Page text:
Rodrik’s many recipes

In his Sir Arthur Lewis Distinguished Lecture (Powepoint file, 26 March, 2009), Rodrik makes a weird comparison between economies intended to illustrate his claim that “countries that have performed the best in recenttimes are countries with ‘non-standard’ policies“. But his choice of comparator is the Heritage Foundation’s “Index of Economic Freedom” (who’d have thought DR would keep such company!). This seems to show (click thumbnail image) that you’re better off in Argentina or Bolivia—where I assume Rodrik says economic policies are ‘non-standard’, although it’s not clear to me how the management of Chile’s economy is ‘non-standard’—than in Vietnam or China.

Had he chosen a more objective measure of economic welfare, however, such as $PPP poverty indices, his comparison would look quite different. Just take a look at Vietnam’s economic performance on poverty, for example, as detailed in the table (click thumbnail) from this report of the World Bank’s International Development Association. Fifty-eight percent of the population at or below the $PPP 1/day poverty level in 1993; down to 16% in 2006. That’s an astonishing record and, if Rodrik thinks that Vietnam is just a ‘Washington Consensus’ dupe, then it’s a ringing endorsement of the Washington Consensus (of course, I don’t accept the premiss).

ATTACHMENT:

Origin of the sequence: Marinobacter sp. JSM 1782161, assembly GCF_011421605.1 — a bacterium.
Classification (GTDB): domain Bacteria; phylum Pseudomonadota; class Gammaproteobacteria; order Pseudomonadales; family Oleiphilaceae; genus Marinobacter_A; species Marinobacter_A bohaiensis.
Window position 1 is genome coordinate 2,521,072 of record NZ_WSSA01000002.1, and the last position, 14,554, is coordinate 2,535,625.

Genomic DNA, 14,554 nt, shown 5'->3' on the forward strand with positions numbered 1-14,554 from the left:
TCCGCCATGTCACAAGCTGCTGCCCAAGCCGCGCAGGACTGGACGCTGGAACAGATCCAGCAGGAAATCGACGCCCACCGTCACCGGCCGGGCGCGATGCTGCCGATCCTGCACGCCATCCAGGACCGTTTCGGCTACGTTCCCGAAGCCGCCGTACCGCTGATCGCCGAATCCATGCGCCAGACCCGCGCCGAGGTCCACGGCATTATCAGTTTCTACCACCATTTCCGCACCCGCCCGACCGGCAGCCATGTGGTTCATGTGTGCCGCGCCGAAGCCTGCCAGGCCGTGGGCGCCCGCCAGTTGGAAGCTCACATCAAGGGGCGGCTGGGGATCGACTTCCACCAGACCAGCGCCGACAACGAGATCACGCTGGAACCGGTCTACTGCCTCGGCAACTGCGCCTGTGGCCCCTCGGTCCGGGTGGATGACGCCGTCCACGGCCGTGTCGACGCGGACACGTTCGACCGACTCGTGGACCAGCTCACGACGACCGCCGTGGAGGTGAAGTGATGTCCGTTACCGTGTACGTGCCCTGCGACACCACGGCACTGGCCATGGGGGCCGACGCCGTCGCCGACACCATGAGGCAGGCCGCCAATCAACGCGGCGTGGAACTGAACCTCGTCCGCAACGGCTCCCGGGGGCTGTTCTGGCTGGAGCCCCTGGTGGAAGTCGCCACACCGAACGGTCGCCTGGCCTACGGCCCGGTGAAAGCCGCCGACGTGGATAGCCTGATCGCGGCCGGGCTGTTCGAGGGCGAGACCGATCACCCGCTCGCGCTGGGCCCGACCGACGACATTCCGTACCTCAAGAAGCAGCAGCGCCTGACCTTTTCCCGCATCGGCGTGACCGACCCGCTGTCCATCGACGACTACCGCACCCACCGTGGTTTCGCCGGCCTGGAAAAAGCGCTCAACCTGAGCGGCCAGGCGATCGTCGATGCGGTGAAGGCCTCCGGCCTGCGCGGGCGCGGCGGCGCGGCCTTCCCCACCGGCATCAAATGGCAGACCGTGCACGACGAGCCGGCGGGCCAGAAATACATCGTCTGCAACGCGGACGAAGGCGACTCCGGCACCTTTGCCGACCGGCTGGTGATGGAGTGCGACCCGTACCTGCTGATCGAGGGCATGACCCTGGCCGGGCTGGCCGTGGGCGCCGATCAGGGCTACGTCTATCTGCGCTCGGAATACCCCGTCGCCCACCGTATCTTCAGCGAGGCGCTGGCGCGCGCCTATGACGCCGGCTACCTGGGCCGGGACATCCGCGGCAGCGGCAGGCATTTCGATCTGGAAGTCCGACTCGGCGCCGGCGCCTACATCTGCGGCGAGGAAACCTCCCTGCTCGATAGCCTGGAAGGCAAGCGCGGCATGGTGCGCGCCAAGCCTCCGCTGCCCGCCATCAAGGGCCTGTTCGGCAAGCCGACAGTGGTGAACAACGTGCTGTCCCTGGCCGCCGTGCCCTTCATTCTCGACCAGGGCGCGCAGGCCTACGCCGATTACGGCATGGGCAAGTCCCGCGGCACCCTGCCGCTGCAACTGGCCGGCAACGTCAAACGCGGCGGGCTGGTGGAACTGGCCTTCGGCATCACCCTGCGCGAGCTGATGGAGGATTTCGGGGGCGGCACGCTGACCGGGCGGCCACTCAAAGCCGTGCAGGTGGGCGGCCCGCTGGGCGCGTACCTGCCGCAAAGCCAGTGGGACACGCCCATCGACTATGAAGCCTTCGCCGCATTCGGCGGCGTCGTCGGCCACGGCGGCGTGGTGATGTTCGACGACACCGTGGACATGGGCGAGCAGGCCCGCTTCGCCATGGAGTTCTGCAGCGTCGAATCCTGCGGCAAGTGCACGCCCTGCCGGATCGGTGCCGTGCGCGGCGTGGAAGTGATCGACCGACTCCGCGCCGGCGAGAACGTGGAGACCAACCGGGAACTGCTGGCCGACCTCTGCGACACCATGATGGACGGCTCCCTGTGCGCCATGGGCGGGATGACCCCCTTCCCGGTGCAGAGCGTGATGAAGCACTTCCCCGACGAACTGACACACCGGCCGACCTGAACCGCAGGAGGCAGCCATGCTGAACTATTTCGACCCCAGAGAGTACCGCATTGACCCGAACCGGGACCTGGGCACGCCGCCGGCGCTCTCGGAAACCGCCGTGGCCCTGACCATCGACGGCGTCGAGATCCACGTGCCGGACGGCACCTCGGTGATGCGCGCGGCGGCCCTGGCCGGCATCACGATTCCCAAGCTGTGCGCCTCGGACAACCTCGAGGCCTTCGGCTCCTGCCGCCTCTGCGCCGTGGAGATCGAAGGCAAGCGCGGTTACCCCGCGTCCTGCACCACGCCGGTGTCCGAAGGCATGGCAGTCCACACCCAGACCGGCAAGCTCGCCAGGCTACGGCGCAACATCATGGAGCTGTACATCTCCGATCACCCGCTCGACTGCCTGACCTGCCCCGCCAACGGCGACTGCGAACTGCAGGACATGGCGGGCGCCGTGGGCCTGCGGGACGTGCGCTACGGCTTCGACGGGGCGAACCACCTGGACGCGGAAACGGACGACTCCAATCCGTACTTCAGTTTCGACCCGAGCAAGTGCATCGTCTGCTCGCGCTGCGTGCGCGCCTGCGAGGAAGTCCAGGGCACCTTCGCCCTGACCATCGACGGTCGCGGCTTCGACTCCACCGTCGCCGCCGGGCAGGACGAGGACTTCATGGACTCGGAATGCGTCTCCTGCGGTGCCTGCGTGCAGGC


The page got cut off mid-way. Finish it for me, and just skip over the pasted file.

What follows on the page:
2 Comments

  • Dani Rodrik wrote:

    Dear Peter

    I am afraid you got my example upside down, which I must attribute to the lack of clarity of my slide (teaches me not to post these presentations!).  My point is exactly what you are saying: Vietnam, China, India have non-standard policies by WC criteria, and indeed they have done better than Latin American countries since the late 1980s. The chart aims to show that high-performers (China et al.) have “policies” according to WC standards.

  • Dear Danni,

    My apologies for this misunderstanding… I should have guessed from your choice of the Heritage index that you were being ironic in your illustration of ‘high performance’ in that chart.  (The last sentence of your comment is a bit puzzling. Did you leave a ‘not’ out of it somewhere?)

    I’m glad that you were invited to deliver the Arthur Lewis lecture. His “Evolution of the International Economic Order” was one of the first books I read on the so-called the ‘New International Economic Order’ when I worked on UNCTAD for the Australian government in the late 1970s. That book made a lot of sense, perhaps because Lewis had been personally involved in places like Ghana where the orthodox solutions seemed to fail badly (but were in any case subverted by a technocrat turned autocrat—Kwame). He was a great writer and an admirable man.

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